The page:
Greetings, and welcome to Thursday! Are you loving this weather, or what?? This taste of spring is like, well, a breath of fresh air – even though we didn’t have the most difficult winter. It’s still so lovely to get out and bike and walk, sans sweaters and boots. Last week, I took a walk in Estabrook woods with my friend , and we came across a beaver lodge on the edge of Mink Pond, and, even better, two young minks, who looked at us curiously for quite awhile. Really cool!
There’s a lot of fun stuff to tell you about, so let’s dig in!
CCHS Robotics Team Wins
I know I dream of a robot that will do my bidding, so I’m happy to hear that there’s a robotics team at the High School, figuring out how to build robots and make them do stuff. Unfortunately for me, their robot plays basketball – I’ve already got a live kid who does that. But their robot helped them to win the regional championship last Saturday at WPI, earning them a spot at the World Championships in St. Louis. Very cool, especially since this team, FIRST Robotics, has only been around for three years. I love that our high school has made a commitment to STEM (Science, Technology, Engineering and Math), and I’m hopeful their next robot will be able to do something a little more meaningful – to me, at least. Congratulations, and good luck in St. Louis!
Little Women Lecture Series at First Parish
Recently the Little Women Spring the Concord Players have planned, in honor of the 100th anniversary of Louisa May Alcott’s Orchard House as a museum. Well, their next event is a series of three talks, or Community Conversations, looking at Little Women from different angles. Each of the talks runs from 7:30-9 pm over at First Parish Unitarian Church, 20 Lexington Road, and costs $5 (though teachers and students are free).
The first talk is next Thursday, March 22, and is titled “I Always Wanted to be Like Jo.” Jo, of course, is the strong, independent minded March sister, modeled after Louisa May herself. Four Concord women who identified with her character growing up will discuss how Little Women influenced their lives, moderated by Jan Turnquist, herself the director of Orchard House and currently rehearsing the role of Marmee for the Players’ upcoming production of Little Women.
The four woman are: Melissa Saalfield, former President of the Board of Trustees of the Concord Free Public Library and a corporator of Orchard House for over twenty years; Kathy Reticker, past director of the Concord Children’s Center; Maura Clarke, who grew up in Concord as one of four daughters, like the March girls, and works to help girls find their voice; and Jiffy Read, a third-generation Concordian who is a horse whisperer and emotional literacy teacher in the Concord prison.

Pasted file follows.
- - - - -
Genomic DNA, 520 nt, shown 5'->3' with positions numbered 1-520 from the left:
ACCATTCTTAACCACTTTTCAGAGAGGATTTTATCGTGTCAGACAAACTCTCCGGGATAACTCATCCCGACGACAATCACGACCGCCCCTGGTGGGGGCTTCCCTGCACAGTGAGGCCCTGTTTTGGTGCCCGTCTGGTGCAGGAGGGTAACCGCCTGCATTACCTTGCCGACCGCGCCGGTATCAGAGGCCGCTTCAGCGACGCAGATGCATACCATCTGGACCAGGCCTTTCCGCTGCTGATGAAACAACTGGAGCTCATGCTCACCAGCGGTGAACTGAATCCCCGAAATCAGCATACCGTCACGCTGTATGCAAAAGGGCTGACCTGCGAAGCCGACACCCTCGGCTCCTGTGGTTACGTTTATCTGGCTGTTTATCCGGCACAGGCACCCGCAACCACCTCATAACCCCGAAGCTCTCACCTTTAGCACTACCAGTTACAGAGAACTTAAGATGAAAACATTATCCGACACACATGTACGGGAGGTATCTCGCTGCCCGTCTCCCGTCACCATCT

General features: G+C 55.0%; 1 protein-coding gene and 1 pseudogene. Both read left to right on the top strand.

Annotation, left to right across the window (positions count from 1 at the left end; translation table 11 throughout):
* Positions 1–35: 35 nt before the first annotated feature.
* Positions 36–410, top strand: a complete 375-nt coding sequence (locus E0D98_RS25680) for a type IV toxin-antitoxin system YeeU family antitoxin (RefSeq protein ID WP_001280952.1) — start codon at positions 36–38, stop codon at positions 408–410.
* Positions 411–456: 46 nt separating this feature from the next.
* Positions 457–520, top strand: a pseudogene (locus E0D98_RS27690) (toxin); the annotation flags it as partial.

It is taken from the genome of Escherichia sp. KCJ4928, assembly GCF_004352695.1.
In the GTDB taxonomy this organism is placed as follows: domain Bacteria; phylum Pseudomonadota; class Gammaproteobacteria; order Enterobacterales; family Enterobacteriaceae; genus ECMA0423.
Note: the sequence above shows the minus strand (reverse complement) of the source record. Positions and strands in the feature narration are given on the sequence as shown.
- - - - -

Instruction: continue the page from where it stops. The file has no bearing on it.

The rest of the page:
The second talk takes place March 29 and is titled “Dramatizations of Little Women: Movies, Theatre, and Television”. Writer and developmental psychologist Kate Henchman will look at how society has impacted the different productions, and you’ll even get to see snippets of Little Women as portrayed in film and on television.
Finally, the third talk, “Learning from Little Women,” on April 12, will have Prof. Jayne Gordon of the Mass Historical Society, historian Phil McFarland, and an academic-to-be-named-later discuss the historical and ethical impact of Miss Alcott’s popular novel.
All told, this series offers a unique opportunity to learn everything you ever wanted to know about our esteemed former resident Louisa May Alcott.
Night Music Fever
If you totally missed it last weekend, A Little Night Music is still playing this weekend up at the High School, Friday and Saturday at 7 pm and Sunday at 2 pm. This is a most excellent musical by Stephen Sondheim (Into the Woods, West Side Story, Sweeney Todd) and the talent at the high school is not to be believed. You will not regret an evening – or afternoon – spent watching this. To get your tickets, go to ccpops.org and click on “Buy Tickets Here.”
Costumes, costumes everywhere
Who doesn’t love a parade? Especially when it’s a parade of fashions, and not just fashions, but fabulous costumes from almost every era. For the 300 plus audience members at last Saturday’s Costume Parade at 51 Walden, it was a treat for the eyes, with everything from kings and queens to flappers to Victorian ladies. And the participants had just as much fun as the voyeurs, getting to wear finery and frippery their normal lives just don’t allow. Really, who doesn’t have a secret desire to don a powdered wig and pretend to be an eighteenth century dandy? Or sweep across the floor in an elegant gown of another era? It was a sight to behold. Big kudos to Jill Henderson, who pulled together this extraordinary event, and the many people who made it happen, including Costume Diva extraordinaire Tracy Wall. Spectacular!
And follow us on Twitter: Maureen is @cosmo1162, I’m @stefanie3131.